6. Guarding the automated elections. The year 2010 was historic also because of the first automated nationwide polls. People were anxious about the reliability of the elections, especially when there is the fear of a failure of elections and a GMA-holdover. Various groups were organized, including AES Watch, Kontra Daya and the nationwide network of TFPW. There were also broad protest actions against any failure of elections and GMA’s holdover. The Jericho March at the Comelec united many groups opposed to GMA.
  7. Electoral victories – 2010 also saw gains in the electoral arena as progressive partylist groups gained more votes and a new progressive partylist entered Congress. The increase in votes however was undermined by the many bogus partylist groups that the Comelec accredited. The 2010 elections also provided valuable lessons in the conduct of a nationwide campaign for the Senate.
  8. GMA’s last days in office. Arroyo’s last days in office were marked with protest actions demanding accountability. On June 29, Bayan led protesters to a march in Mendiola. A giant mural as unveiled and dancers dressed in prison orange danced to the tune of Michael Jackson’s “Beat It” and Lady Gaga’s “Telephone”.
  9. Aquino’s first SONA. The SONA march was the signal fire in challenging and exposing the new Aquino regime. The challenge revolved around economic policies, human rights, justice and national sovereignty. Nearly 10,000 marched to Batasan on that day. The SONA speech fell short of many people’s expectations and showed the main weaknesses and lack of depth of the Aquino government.
  10. Fight against impunity. This year the fight against impunity continued. We marched to condemn the extrajudicial killings under the new administration. Despite Palace claims that 3 out of the 6 cases have been prosecuted, more killings emerged reaching a total of 20 as the year ended. This year also marked the first anniversary of the Maguindanao massacre, with journalists and social activists holding activities in Mendiola and Maguindanao.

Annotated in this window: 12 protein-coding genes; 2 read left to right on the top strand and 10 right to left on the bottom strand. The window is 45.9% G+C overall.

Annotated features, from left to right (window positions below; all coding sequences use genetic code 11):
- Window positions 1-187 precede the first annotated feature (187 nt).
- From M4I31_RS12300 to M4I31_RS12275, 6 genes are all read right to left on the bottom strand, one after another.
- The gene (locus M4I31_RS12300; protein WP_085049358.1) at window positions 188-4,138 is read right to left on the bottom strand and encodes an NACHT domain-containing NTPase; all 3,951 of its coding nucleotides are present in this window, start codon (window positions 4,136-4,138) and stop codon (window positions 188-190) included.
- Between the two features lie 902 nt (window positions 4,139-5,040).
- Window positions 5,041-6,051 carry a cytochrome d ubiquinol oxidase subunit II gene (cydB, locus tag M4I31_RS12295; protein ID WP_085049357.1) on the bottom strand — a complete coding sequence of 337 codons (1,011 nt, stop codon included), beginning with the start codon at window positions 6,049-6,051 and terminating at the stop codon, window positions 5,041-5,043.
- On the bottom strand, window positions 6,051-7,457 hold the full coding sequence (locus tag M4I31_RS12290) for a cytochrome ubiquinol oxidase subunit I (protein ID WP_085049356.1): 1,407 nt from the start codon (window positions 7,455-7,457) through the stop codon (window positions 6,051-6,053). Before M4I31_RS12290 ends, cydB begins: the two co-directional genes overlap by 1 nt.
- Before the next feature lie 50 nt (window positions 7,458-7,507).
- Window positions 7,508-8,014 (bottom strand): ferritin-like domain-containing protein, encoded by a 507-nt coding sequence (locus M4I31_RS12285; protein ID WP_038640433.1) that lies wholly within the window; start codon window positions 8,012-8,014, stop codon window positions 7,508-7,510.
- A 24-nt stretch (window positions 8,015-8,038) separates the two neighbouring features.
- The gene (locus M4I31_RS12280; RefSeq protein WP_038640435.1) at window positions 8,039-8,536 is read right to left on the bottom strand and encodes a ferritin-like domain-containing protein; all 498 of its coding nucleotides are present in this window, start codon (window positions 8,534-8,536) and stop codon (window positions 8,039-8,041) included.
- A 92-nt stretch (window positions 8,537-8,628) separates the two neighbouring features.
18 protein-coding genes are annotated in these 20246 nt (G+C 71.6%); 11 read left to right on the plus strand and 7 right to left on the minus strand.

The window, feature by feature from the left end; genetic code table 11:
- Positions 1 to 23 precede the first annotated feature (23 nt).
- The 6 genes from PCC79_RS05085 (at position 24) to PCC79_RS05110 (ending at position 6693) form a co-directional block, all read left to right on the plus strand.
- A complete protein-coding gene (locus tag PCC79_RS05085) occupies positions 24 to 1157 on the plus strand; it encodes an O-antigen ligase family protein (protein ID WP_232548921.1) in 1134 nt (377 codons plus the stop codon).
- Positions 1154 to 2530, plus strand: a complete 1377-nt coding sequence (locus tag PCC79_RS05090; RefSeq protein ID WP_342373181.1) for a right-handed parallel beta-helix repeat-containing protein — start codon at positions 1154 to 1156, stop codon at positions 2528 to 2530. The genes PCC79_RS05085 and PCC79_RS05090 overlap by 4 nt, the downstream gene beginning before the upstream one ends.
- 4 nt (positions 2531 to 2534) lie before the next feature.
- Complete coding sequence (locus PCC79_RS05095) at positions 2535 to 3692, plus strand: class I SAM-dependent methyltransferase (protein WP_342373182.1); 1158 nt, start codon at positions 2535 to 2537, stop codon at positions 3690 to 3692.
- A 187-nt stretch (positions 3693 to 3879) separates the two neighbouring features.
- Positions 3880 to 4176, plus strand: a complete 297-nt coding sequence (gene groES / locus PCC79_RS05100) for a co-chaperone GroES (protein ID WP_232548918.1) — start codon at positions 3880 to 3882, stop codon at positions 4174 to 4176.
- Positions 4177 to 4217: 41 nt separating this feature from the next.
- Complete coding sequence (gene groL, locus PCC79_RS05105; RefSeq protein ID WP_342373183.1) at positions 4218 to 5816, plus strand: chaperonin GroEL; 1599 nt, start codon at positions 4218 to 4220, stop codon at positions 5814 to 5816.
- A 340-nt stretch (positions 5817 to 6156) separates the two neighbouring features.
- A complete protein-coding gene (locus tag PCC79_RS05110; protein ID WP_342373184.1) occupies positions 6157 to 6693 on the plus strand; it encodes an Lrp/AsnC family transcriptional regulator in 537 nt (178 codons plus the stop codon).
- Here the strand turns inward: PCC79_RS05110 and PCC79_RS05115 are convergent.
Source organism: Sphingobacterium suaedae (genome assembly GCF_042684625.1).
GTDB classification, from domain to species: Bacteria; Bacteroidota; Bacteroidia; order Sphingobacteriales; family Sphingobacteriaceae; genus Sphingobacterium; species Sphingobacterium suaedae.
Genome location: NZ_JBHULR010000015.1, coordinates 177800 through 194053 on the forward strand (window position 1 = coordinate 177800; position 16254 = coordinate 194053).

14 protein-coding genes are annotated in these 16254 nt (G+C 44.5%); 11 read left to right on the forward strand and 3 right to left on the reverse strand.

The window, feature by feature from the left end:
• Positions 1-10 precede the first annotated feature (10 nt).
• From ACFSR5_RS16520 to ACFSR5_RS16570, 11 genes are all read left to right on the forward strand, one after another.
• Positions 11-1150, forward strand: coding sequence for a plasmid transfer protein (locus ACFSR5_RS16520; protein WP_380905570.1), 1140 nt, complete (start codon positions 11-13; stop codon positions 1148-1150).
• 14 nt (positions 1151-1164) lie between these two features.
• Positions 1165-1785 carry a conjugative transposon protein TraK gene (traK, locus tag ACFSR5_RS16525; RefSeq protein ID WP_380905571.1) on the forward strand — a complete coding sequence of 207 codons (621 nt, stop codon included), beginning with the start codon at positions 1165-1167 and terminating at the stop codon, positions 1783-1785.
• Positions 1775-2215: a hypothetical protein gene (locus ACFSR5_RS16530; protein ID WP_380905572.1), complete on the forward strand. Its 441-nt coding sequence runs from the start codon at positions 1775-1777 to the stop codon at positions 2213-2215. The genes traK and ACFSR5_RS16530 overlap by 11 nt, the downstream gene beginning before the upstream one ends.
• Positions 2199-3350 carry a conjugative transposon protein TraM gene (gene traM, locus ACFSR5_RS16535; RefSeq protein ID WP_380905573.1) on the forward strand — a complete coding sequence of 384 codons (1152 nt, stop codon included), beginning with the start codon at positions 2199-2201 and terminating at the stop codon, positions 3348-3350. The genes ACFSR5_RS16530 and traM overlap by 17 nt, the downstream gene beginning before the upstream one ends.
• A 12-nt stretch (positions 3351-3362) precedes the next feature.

The biggest challenge now is to arouse, mobilize and organize the Filipino people in their millions nationwide. The challenge is not without basis. The  international and domestic crisis continues to worsen. The militant struggle of the residents of North Triangle and the kuliglig drivers is an indication of the readiness of the people to fight for their rights. As we take stock of our vcitories and shortcomings, we are evermore committed to the struggle for genuine freedom and democracy.

2010 has been a great year with its share of difficulties and trials. 2011 does not promise to be less difficult. However, in remaining steadfast in our principles and in continuing to rely on the strength of the masses, our future remains bright.

P.S. Special recognition is in order for the people behind DUKOT which won Best Picture, Best Director, Best Actor and Best Cinematography in the recently concluded FAMAS Awards. Congrats to Direk Joel Lamangan, Boni Ilagan, Alen Dizon and the producers. This may just be the beginning of a renaissance of socially-relevant films getting mainstream success.